Review: Sinner by Maggie Stiefvater

I received this book for free from YA Books Central in exchange for an honest review. This does not affect my opinion of the book or the content of my review.

Review: Sinner by Maggie StiefvaterSinner by Maggie Stiefvater
Series: The Wolves of Mercy Falls #4
Published by Scholastic on July 1, 2014
Genres: Paranormal, Romance, Urban Fantasy
Pages: 357
Format: ARC
Source: YA Books Central
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A standalone companion book to the internationally bestselling Shiver Trilogy.

Sinner follows Cole St. Clair, a pivotal character from the #1 New York Times bestselling Shiver Trilogy. Everybody thinks they know Cole's story. Stardom. Addiction. Downfall. Disappearance. But only a few people know Cole's darkest secret -- his ability to shift into a wolf. One of these people is Isabel. At one point, they may have even loved each other. But that feels like a lifetime ago. Now Cole is back. Back in the spotlight. Back in the danger zone. Back in Isabel's life. Can this sinner be saved?

My history with Maggie Stiefvater’s writings is complicated. I’ve read her first four novels (LamentBallad, Shiver, Linger) and I DNFed the fifth (Forever). The ones I liked best were in the 3-3.5 range and I really didn’t like some of the others. I made it about three pages into Forever before I physically threw it away from me. You would think this would mean I would stop adding Stiefvater’s books to my to-read list. And yet I have both The Scorpio Races and The Raven Boys. Then I requested the fifth Mercy Falls book. What the hell was I thinking? Am I just a greedy blogger who had to have the popular Stiefvater ARC? Jury’s out on that, but part of it is that Maggie’s later plots sound so good. As for Sinner, the only people I loved in Mercy Falls were Cole St. Clair and Isabel Culpeper. That makes Sinner my favorite Maggie Stiefvater novel to date.

The problem I had with most of the prior Stiefvater novels were the leads, who were basically the sort of people who murder banter. They bore me to tears. Cole and Isabel’s narration on the other hand crackles and pops with incendiary wit. They’re rough-edges, tremendously-flawed, violent, strange, hateful, inconsiderate, stubborn, and visceral. They’re not the sort of people I can imagine myself being friends with ever, but they’re fascinating. They’re compelling, the sort of people who, against their own will sometimes, cannot help drawing other people to them, like the flame that draws moths. These are the sort of characters that I like to read about.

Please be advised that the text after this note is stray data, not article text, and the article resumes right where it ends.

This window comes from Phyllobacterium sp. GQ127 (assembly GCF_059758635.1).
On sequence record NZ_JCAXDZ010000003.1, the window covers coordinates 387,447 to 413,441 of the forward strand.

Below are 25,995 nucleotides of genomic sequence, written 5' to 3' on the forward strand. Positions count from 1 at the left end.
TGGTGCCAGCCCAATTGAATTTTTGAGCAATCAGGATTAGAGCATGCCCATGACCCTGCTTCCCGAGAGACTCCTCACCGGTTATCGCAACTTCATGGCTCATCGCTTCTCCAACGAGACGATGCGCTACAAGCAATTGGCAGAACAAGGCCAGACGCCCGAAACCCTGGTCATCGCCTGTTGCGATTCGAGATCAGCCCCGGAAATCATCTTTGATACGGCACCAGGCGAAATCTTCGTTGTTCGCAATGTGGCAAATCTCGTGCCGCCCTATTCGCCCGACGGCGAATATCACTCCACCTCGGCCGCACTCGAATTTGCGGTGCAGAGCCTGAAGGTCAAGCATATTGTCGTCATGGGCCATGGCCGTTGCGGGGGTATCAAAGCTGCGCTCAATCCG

gif because i'm half wolf

In Sinner, I feel like Stiefvater may have realized somewhere along the line that the wolf thing isn’t really the best part. In fact, the wolf stuff hardly factors into this book at all. If you loved the Mercy Falls series for the shifting, you might be disappointed, but, if you were skeptical, then this is what you wanted. In fact, read as a standalone, the wolf is so entirely a metaphor in this book for the escapism Cole St. Clair indulged in during his younger years. The wolf is his desire to not be himself, to not think, to not deal, to not live as a human. The wolf is much more powerful this way than as an odd paranormal plot line, because, honestly, it factors into the plot not an iota.

Were I one to use the classification, I would actually put Sinner in new adult, probably. Though they’re still young, Cole and Isabel are dealing with new adult problems. Isabel’s taking a nursing class before med school and working a retail job. Cole’s a rock star trying to figure out what to do with his life. Unlike the rest of the Mercy Falls books, there’s not the slightest touch of high school in this one. Sinner is dark and edgy.

gif i want to not do things parks april

Both Isabel and Cole have inner demons to fight. That’s the real plot here. Can these two get together in spite of themselves? They’re drawn to each other, but they’re both hesitant to commit for various reasons. Ultimately, they don’t entirely trust one another and for good reason. Cole doesn’t trust Isabel to stay and Isabel doesn’t trust Cole to stay sober. Their relationship problems are their own and no one else’s. No one is trying to keep them apart and, actually, they do have some shippers trying to help these two kids work it out.